Surface Owners' Rights Legislation In House, Senate

By Tom Searls
Staff Writer

A private forester warned Wednesday that gas and oil equipment being brought into the state from Pennsylvania is spreading a foreign weed down the "entire I-79 corridor," and said it threatens West Virginia's timber industry.

"Just about every [gas or oil] well site in Lewis County has garlic mustard," Russ Richardson, an Arnoldsburg forester, said at a Capitol press conference to support a surface owners' bill of rights introduced as legislation (HB2773) (SB135).

Richardson said garlic mustard weed is transported into the state on dirty gas and oil equipment. "There are no standards for the hygiene of the equipment," he said.

The weed, along with the well sites and a cutting method called "daylighting," cause "fragmentation" of the forests, which then leads to its destruction, said Richardson, a consulting forester who sets up forestland management sites for landowners in the state.

"It is fragmentation on steroids," Richardson said.

He has become involved in surface owners' rights by evaluating the timber destroyed by oil and gas firms when they cut roads to drilling sites. In a number of instances, he said, the timber was valued in the thousands and the companies made offers of only around $500.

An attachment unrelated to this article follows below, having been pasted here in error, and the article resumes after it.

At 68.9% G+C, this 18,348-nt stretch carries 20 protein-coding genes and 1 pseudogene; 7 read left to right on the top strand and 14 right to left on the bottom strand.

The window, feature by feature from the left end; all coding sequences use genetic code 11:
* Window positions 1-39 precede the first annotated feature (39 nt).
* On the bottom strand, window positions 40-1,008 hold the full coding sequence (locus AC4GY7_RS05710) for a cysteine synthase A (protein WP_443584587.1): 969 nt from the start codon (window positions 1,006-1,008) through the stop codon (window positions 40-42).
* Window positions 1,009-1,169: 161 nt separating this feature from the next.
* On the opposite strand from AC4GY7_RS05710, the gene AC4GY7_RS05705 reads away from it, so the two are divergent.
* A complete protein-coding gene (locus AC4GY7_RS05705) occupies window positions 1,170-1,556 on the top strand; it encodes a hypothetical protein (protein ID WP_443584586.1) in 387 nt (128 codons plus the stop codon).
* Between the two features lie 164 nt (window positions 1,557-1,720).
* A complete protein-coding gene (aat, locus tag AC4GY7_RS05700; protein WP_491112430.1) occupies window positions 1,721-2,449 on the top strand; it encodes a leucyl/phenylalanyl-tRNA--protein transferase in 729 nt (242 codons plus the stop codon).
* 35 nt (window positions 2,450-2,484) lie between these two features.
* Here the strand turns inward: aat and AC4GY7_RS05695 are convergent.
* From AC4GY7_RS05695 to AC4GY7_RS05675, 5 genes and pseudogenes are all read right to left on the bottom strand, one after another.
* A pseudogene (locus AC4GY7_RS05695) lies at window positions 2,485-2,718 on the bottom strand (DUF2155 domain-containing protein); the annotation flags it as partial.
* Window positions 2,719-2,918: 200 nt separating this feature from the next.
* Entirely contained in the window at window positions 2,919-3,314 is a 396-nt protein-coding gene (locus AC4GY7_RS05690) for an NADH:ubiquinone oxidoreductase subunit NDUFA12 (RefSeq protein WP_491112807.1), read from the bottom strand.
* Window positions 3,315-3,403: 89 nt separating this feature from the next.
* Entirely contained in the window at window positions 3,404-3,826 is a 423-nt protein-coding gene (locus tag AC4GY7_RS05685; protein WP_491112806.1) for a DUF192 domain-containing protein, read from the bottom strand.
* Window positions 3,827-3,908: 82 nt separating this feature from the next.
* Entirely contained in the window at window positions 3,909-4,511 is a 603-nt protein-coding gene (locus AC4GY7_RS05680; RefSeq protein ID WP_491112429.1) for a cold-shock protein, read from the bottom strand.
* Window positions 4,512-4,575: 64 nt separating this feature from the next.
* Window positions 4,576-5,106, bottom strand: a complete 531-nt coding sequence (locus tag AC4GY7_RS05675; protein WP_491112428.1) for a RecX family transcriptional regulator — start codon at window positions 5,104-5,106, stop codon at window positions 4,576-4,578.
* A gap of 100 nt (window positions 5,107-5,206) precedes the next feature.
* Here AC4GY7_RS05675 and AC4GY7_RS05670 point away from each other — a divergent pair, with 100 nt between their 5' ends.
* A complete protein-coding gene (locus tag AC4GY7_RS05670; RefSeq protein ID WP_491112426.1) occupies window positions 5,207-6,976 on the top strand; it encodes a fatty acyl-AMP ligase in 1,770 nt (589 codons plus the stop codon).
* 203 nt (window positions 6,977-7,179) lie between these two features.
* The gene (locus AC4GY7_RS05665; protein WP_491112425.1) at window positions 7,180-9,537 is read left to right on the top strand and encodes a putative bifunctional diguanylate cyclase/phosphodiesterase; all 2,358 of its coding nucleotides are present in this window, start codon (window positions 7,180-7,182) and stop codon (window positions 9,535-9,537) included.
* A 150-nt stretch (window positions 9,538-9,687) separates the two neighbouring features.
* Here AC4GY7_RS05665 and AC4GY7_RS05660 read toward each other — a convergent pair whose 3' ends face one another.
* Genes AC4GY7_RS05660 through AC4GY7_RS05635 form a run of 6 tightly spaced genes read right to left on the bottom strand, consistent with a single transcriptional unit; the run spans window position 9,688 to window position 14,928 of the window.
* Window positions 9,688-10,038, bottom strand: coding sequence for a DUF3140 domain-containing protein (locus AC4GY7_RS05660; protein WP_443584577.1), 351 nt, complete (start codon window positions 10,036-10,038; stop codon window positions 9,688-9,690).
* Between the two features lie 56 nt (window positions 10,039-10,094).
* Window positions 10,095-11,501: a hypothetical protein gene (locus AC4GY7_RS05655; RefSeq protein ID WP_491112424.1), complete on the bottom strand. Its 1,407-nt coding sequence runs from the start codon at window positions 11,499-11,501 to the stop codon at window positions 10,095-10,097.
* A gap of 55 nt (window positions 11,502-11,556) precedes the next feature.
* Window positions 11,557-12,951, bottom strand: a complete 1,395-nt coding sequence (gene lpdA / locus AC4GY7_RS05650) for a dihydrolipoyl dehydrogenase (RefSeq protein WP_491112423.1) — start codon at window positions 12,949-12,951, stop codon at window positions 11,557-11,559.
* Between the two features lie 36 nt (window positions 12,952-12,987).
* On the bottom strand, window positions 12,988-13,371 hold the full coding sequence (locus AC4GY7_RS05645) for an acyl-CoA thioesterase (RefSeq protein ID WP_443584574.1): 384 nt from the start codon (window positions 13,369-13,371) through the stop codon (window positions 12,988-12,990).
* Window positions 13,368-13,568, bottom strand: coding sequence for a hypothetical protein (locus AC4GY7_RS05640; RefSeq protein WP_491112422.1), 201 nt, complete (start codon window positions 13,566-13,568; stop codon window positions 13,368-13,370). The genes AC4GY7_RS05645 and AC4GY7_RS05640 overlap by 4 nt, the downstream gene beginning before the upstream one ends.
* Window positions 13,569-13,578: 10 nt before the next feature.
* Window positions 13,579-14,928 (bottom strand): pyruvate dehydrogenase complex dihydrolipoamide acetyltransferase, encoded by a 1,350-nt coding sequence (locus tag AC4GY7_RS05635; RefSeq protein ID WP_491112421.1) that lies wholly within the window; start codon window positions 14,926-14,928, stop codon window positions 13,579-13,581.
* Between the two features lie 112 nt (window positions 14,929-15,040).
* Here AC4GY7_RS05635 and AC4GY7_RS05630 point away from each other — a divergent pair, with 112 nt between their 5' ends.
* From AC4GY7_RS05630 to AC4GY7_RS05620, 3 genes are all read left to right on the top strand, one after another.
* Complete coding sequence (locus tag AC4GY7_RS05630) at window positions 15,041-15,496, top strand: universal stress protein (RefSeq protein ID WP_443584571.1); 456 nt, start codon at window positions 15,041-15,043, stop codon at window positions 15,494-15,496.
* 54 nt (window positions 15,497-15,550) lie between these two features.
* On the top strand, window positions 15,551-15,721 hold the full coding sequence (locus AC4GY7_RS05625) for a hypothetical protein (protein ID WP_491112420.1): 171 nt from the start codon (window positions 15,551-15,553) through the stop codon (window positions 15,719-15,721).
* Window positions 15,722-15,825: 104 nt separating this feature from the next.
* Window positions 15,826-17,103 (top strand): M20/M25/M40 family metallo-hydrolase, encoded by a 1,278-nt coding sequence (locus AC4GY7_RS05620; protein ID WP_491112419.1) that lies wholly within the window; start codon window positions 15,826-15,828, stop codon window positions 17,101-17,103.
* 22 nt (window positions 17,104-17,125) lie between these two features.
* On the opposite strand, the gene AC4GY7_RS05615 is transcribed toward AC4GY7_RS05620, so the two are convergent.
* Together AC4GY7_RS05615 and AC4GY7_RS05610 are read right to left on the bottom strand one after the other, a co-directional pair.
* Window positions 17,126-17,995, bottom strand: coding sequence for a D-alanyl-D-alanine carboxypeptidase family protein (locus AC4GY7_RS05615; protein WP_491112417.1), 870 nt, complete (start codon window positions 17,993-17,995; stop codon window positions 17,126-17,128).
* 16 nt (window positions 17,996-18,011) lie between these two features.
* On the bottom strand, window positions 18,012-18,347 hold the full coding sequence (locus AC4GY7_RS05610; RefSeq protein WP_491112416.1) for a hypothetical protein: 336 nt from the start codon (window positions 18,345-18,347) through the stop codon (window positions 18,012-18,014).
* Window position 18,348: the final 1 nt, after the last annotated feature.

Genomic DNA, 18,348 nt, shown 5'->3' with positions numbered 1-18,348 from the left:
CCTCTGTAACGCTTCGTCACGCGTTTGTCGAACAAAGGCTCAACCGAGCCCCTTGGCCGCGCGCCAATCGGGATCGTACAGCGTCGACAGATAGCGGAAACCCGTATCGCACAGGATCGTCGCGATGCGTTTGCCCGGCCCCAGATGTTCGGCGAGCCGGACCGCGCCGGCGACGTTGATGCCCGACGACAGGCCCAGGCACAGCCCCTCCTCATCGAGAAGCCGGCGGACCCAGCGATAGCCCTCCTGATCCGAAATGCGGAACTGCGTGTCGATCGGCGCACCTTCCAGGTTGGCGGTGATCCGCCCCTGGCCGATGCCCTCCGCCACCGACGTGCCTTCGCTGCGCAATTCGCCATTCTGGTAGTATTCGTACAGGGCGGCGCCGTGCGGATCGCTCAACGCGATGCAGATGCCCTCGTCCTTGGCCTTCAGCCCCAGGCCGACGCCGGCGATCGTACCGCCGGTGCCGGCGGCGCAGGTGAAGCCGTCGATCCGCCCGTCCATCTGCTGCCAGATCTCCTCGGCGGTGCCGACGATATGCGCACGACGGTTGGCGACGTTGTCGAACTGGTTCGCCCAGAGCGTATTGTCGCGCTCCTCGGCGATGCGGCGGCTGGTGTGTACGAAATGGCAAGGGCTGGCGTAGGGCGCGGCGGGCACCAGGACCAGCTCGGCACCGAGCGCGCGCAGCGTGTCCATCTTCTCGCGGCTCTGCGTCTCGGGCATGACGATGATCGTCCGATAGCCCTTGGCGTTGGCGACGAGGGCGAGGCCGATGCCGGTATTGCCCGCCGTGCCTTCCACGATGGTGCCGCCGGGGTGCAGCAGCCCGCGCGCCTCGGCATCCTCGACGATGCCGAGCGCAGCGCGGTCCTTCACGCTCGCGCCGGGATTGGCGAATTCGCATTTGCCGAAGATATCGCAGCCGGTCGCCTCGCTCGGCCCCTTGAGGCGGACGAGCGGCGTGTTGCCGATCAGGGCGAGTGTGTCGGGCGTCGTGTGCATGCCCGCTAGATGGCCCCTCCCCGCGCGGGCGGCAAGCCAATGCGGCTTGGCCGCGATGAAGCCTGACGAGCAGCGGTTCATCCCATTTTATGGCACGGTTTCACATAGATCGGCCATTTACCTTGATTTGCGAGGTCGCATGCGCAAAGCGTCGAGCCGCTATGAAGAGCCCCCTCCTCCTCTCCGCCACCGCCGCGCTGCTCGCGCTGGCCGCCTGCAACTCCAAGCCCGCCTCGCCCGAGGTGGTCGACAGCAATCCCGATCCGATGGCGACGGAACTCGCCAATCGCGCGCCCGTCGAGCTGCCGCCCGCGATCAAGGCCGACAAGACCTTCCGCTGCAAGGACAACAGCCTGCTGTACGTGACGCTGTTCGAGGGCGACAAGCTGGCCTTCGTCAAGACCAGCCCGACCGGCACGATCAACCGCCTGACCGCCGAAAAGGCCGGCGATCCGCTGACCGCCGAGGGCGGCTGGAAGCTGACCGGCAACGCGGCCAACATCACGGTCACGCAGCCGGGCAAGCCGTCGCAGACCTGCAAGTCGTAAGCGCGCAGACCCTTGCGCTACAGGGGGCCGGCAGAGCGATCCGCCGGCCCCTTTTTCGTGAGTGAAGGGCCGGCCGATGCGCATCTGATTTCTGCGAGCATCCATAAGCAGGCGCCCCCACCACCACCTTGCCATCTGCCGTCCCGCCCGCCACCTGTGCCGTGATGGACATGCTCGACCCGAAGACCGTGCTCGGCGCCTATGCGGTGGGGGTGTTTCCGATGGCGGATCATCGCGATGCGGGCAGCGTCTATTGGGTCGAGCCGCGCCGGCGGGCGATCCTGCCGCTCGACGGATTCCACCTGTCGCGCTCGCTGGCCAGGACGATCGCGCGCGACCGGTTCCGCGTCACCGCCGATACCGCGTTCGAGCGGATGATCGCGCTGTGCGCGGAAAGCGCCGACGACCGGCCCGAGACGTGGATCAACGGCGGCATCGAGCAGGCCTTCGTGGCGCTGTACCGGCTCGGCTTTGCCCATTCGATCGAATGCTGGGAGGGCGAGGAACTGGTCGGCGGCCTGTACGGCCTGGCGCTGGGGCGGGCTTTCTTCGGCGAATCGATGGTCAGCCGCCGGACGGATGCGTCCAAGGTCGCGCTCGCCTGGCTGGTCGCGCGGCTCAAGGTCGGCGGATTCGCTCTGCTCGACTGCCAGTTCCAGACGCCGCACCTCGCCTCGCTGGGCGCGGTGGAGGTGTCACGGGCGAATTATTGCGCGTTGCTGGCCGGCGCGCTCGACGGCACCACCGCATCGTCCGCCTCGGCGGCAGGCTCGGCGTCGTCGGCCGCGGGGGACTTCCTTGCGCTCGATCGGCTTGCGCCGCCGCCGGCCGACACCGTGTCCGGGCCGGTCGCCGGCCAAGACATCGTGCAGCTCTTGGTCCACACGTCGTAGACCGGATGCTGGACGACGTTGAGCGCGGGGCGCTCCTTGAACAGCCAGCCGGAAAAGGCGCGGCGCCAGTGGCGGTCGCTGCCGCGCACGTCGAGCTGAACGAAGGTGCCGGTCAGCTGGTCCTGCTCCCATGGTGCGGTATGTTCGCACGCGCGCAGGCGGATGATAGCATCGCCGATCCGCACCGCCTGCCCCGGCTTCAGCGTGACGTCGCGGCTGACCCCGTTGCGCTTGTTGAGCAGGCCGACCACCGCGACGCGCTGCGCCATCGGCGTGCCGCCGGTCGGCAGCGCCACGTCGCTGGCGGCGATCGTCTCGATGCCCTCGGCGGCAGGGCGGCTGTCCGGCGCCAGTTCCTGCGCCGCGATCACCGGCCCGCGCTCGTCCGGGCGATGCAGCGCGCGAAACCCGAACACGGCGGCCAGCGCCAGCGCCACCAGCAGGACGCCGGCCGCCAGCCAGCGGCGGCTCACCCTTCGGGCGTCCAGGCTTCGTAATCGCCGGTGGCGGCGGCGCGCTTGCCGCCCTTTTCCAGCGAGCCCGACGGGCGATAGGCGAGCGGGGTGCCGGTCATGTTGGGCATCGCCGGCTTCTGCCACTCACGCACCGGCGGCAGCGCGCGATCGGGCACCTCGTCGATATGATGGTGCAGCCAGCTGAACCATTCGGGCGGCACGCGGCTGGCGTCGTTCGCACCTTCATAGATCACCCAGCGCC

"It's the most damage to the Appalachian forest" since the chestnut tree blight, he warned.

The current natural gas boom in West Virginia is expected to continue to expand, but many landowners are up in arms after finding drillers on their property who pretty much have a free hand to bulldoze where they want to get to new well sites.

The argument comes down to surface landowners and mineral landowners. With a new natural gas boom hitting West Virginia, those sometimes-conflicting "rights" have caused problems between the two.

"We're not opposed to natural gas and oil development in West Virginia," said Gary Zuckett, a surface rights organizer.

However, he noted there remains the "ugly underbelly of the oil and gas boom in West Virginia today."

Following the Tawney case in Roane County - where a jury ruled the oil and gas producers had been short-changing surface owners for decades, and awarded millions of dollars in damages - both the industry and surface owners became more concerned.

The surface owners legislation would, among other things, require a minimum of 60 days notice before any drilling or planning on the property, require surface owners' permission before cutting the trees away for "daylighting" of roads, and give surface owners the right to a hearing on the permits.

It would also require the driller to provide an individual well bond, provide surface owners with copies of statutes protecting and compensating them, require soil and erosion plans in advance, allowing the state to deny drilling permits to those that violate regulations and laws, allow landowners to purchase natural gas at below market prices and provide property tax relief for surface owners who no longer can use their land.

"The problem is the driller has all the advantages," said Dave McMahon, a lawyer representing the surface owners group.

He noted drillers surprise landowners by showing up without real notice.

That happened to Nancy Powers and her Harrison County family decades ago. The family believed it had reached agreement with the firm on the one well it wanted to drill.

"We currently have eight oil wells on our property," she said.


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